Would you like to know what the World Meteorological Organization (WMO) has been up to? You probably won’t like it very much.

The weather-watching outfit has been coordinating a multi-agency report – which concludes we’re in a great deal of trouble, unless we really, really pull our socks up.

United in Science, reveals that, despite no end of grave warnings, greenhouse gas concentrations are actually rising to record highs, with fossil fuel emission levels now above those before the pandemic.

This means, the report says, ‘tipping points’ in our delicate climate system can’t be ruled out. For those STILL sitting on the fence or worse about this diabolical situation, and if a third of Pakistan disappearing under water hasn’t alarmed you into sense, know that the last seven years have been the hottest on record.

Anyhow, UN Secretary-General António Guterres, had this to say: “This year’s United in Science report shows climate impacts heading into uncharted territory of destruction. Yet each year we double-down on this fossil fuel addiction, even as the symptoms get rapidly worse.”

Meanwhile, the WMO’s Secretary-General, Professor Petteri Taalas, chimed in with: “Climate science is increasingly able to show that many of the extreme weather events that we are experiencing have become more likely and more intense due to human-induced climate change. We have seen this repeatedly this year, with tragic effect. It is more important than ever that we scale up action on early warning systems to build resilience to current and future climate risks in vulnerable communities. That is why WMO is spearheading a drive to ensure Early Warnings for All in the next five years.”

One of the organisations involved in the production of the report is the UK Met Office – recently accused of being a woke, scaremongering, Marxist-infected conspiracy type thing by legions of Twitter users and certain newspapers. So, if it turns out that the likes of Barry_TrueBrit and the Daily Mail are right, then we don’t have anything to worry about. We live in hope.


Here’s some potentially good news: switching to renewable energy sources could save the planet as much as £10.2 trillion by the increasingly ominous date of 2050.

At least, that’s what an Oxford University study reckons, which questions the commonly-held notion that ditching fossil fuels for less globally destructive energy production means is way too expensive.

Speaking to BBC News (from whence I pinched this story) optimistic Professor Doyne Farmer, from the Institute for New Economic Thinking at the Oxford Martin School, said: “Even if you’re a climate denier, you should be on board with what we’re advocating.”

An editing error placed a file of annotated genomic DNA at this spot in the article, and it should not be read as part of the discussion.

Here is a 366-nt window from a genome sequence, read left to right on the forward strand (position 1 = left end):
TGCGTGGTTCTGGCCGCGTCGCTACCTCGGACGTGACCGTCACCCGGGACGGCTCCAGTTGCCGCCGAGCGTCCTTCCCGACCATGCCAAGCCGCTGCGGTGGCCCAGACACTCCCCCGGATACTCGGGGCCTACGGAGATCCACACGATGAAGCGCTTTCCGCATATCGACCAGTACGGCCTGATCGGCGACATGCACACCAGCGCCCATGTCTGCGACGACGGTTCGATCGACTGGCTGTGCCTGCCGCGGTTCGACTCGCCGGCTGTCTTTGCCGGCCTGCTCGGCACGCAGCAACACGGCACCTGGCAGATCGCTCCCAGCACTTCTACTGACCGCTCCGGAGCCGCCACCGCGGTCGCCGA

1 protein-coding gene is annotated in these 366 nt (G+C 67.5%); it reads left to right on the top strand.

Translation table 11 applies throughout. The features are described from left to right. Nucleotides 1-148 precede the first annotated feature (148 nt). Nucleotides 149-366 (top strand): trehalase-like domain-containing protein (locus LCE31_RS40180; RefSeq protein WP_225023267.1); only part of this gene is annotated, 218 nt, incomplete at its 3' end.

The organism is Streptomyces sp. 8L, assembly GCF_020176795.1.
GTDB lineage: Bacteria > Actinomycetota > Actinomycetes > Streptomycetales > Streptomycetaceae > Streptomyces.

Good luck with that, Prof. Climate deniers are insatiable when it comes to continued reliance on fossil fuels. They can’t get enough of the stuff!

Anyhow, the hopeful report compilers claim a big switch makes lots of economic sense because the price of renewables have tumbled so much – especially, I should think, since the cost of substances such as gas have gone stellar.

Professor Farmer: “Our central conclusion is that we should go full speed ahead with the green energy transition because it’s going to save us money.”

Now: since 2015, our completely sane government has gifted the UK oil and gas industry £13.6 billion in subsidies – massively overshadowing the relative pittance it’s seen fit to drip into renewables. Clearly, with fossil fuel-style levels of investment/subsidy, the renewable sector could thrive.

But that’s for some future government to worry about.


Though it doesn’t seem like such a thing is even possible, climate change is making people even angrier online.

According to investigators at the Potsdam Institute for Climate Impact Research, when temps rise above 30c hate-filled comments peak across the hell-on-earth disaster zone we call the internet.

The report’s lead author, Annika Stechemesser, says the despicable digital mayhem is “an indicator of how well people can adapt to high temperatures. If temperatures go too hot or too cold, we found that there’s an increase in online hate speech, no matter the socioeconomic differences, religion or political beliefs.”

The researchers trawled through a sample of four billion tweets fired off by Americans between 2014 and 2020, which must have been unbearable. AI then fished out around 75 million hate messages in English, which in turn were compared against fluctuations in the temperature.

The results showed that spiteful communications from the tender-headed shot up by as much as 22% on hot days. This is surely one of those ‘tipping points’ mentioned in today’s first story: above certain temperatures, humans become too furious and cruel to focus on dealing with climate change, as they’re too busy being furious and cruel. Abysmal stuff.

So, there we have it: climate change proving yet again that it’s capable of the unheard of – in this case, making people’s online behaviour even more appalling.